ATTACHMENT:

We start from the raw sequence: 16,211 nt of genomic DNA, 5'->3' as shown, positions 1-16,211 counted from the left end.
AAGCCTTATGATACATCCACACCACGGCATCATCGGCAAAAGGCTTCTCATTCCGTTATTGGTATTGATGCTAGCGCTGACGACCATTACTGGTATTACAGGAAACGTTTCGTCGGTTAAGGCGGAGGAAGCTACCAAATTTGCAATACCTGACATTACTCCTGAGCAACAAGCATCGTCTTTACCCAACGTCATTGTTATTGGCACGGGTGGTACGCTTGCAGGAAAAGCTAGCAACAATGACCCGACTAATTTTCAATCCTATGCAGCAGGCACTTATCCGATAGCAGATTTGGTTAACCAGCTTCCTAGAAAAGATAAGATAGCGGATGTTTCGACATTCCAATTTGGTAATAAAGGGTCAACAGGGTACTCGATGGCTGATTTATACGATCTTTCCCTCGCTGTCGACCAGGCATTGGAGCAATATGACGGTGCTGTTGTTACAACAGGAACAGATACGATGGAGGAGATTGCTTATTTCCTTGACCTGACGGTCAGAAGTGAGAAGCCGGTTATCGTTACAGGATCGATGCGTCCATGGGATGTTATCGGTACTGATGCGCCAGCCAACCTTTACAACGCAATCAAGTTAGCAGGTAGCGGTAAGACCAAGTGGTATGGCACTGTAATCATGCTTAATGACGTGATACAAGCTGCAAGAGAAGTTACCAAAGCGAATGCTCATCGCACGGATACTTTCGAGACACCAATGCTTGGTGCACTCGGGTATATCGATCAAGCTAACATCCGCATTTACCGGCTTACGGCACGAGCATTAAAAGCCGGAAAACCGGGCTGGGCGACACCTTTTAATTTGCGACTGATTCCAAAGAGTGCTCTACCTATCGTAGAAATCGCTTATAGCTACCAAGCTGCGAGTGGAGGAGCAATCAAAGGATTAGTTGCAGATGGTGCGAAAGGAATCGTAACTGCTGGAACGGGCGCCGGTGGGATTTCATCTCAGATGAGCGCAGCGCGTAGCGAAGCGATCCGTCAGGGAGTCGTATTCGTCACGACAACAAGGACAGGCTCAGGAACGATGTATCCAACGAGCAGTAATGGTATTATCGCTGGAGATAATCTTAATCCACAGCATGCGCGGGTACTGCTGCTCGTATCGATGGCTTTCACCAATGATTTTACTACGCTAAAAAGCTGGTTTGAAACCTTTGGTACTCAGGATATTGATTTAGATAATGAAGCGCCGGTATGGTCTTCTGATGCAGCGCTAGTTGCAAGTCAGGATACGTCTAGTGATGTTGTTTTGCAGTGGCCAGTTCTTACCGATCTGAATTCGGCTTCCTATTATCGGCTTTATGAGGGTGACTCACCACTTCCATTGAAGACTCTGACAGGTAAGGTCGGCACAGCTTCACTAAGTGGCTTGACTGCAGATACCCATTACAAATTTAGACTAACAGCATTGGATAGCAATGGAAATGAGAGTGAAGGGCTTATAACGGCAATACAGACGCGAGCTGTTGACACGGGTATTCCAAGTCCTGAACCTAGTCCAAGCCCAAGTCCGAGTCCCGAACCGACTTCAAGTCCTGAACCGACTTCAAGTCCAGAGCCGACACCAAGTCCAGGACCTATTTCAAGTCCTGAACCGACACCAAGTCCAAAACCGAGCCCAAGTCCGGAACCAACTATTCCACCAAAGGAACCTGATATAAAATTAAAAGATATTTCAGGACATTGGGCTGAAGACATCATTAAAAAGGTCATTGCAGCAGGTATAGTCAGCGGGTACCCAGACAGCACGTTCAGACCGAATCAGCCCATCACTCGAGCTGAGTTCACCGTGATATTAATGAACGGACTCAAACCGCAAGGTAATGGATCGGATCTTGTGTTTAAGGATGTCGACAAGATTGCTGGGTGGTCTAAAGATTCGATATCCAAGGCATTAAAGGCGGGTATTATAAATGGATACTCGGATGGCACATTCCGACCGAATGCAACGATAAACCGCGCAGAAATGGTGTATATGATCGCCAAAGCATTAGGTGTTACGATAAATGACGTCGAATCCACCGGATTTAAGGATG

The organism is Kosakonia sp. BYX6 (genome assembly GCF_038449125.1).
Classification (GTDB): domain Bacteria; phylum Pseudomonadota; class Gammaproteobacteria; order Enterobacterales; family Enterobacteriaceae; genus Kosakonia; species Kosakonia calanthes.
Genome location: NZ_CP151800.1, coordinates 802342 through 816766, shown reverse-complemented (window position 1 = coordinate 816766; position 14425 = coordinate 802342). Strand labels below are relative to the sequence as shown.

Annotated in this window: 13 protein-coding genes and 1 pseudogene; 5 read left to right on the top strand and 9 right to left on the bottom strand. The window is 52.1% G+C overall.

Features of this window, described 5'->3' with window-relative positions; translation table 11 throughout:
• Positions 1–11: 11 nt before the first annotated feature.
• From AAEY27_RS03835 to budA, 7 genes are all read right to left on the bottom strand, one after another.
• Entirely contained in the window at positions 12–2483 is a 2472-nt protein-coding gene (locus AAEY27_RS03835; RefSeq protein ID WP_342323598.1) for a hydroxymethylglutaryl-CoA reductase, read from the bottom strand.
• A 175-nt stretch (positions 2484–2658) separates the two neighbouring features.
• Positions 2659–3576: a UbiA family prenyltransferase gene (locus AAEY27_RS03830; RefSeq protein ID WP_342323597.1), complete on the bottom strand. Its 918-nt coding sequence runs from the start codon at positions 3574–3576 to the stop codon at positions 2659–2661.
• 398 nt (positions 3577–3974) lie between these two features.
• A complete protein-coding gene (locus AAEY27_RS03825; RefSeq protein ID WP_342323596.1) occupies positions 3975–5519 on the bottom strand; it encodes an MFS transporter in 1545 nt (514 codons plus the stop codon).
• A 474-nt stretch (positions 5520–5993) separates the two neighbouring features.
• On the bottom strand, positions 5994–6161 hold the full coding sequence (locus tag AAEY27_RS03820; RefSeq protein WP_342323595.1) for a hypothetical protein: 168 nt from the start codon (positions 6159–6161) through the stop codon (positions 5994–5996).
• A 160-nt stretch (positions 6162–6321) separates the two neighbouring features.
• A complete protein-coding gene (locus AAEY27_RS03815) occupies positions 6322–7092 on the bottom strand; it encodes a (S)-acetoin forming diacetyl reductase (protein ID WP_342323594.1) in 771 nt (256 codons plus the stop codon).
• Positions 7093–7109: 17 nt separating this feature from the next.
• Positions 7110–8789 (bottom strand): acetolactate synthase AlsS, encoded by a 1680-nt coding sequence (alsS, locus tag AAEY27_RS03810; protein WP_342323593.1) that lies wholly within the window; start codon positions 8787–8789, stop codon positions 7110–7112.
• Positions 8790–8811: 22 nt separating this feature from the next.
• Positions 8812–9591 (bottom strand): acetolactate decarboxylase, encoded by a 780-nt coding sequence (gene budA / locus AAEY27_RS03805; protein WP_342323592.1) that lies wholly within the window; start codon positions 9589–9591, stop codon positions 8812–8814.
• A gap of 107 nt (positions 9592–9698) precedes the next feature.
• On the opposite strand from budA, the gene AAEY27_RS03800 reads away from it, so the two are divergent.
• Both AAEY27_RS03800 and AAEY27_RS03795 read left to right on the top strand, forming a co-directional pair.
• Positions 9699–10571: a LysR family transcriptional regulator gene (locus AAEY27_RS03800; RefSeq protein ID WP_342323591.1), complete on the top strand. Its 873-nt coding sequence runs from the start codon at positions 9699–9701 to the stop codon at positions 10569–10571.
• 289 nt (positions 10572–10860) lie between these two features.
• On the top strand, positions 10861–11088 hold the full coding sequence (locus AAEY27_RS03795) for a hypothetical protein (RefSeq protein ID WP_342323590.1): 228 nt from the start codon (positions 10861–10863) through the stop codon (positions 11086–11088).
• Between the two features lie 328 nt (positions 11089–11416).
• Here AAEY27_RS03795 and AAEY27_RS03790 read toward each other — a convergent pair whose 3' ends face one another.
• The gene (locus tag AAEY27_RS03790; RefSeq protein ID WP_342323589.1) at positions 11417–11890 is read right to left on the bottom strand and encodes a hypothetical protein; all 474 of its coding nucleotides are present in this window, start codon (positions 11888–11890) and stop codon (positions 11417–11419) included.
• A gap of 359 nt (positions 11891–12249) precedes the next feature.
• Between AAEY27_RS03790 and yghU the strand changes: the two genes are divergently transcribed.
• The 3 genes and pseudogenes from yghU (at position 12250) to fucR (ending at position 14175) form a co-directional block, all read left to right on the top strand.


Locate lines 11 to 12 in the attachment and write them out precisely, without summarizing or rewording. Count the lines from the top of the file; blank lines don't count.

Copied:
• A 175-nt stretch (positions 2484–2658) separates the two neighbouring features.
• Positions 2659–3576: a UbiA family prenyltransferase gene (locus AAEY27_RS03830; RefSeq protein ID WP_342323597.1), complete on the bottom strand. Its 918-nt coding sequence runs from the start codon at positions 3574–3576 to the stop codon at positions 2659–2661.